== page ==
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Special Prosecutor in Case of Officers Charged With Cover-Up in Laquan McDonald Shooting Seeks to Remove ‘Pro-Police’ Judge

A chalk body outline re-creates the crime scene where 17-year-old Laquan McDonald was shot 16 times by then-Chicago Police Officer Jason Van Dyke. (Max Herman/NurPhoto via Getty Images)

Special prosecutor Patricia Brown Holmes, who indicted three Chicago police officers on charges that they covered up the circumstances of the Laquan McDonald shooting, moved to remove the judge in the case on the grounds that she is “prejudiced” against the prosecution.

The Chicago Tribune reports that Holmes offered no further explanation for her request to “substitute” Judge Diane Gordon Cannon.


Holmes asked for a Tuesday hearing on the matter, but the request will automatically be granted because each side in the case is allowed to substitute a judge one time if they claim the judge is prejudiced against their side.

Cannon is a former Cook County prosecutor best known for her 2015 acquittal of then-Chicago Police Cmdr. Glenn Evans, who was charged with shoving his gun down Rickey Williams’ throat and threatening to kill him. Cannon called the evidence of Williams’ DNA on Evans’ gun “of fleeting relevance or significance.”


Cannon has been previously cited by appeals courts for her harsh demeanor and “patent sarcasm” in court against the defense.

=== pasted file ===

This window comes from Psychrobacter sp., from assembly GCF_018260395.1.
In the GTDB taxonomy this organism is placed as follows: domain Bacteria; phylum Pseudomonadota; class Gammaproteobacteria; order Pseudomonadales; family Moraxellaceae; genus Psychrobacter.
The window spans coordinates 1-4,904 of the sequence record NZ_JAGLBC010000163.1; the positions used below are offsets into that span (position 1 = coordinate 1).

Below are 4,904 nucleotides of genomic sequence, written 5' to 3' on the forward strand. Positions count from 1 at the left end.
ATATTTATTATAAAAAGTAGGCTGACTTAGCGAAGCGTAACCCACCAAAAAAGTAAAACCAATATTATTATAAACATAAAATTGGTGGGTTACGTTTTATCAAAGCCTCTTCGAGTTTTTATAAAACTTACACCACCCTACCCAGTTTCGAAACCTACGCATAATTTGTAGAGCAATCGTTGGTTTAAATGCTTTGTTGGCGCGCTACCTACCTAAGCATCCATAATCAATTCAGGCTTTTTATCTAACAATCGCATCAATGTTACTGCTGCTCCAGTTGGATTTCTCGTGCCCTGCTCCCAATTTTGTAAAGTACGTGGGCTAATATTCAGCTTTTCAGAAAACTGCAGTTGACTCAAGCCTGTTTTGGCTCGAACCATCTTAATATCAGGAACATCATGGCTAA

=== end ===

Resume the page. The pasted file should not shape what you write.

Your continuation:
The original judge in the case, Mary Margaret Brosnahan, recused herself without explanation, but according to the Tribune, it may be because her husband, Kriston Kato, is a onetime controversial Chicago police detective who was dispatched to the scene of the Laquan McDonald shooting as a representative for the Fraternal Order of Police union.

The three officers—former Detective David March, ex-Officer Joseph Walsh and Officer Thomas Gaffney—have all pleaded not guilty on charges of obstruction of justice, official misconduct and conspiracy for their part in allegedly covering up Officer Jason Van Dyke’s actions in the October 2014 fatal shooting of Laquan.

Van Dyke is fighting first-degree murder charges in a separate court case.

The officers are accused of exaggerating the threat that 17-year-old Laquan posed. Their story was contradicted by dashcam video that showed Van Dyke shooting Laquan in the back 16 times as he walked away from police.


Laquan was black; the officers in question are white.

Both March and Walsh left the Chicago Police Department when the inspector general recommended they be fired. Gaffney, who is still with the department, has been suspended without pay.


Read more at the Chicago Tribune.

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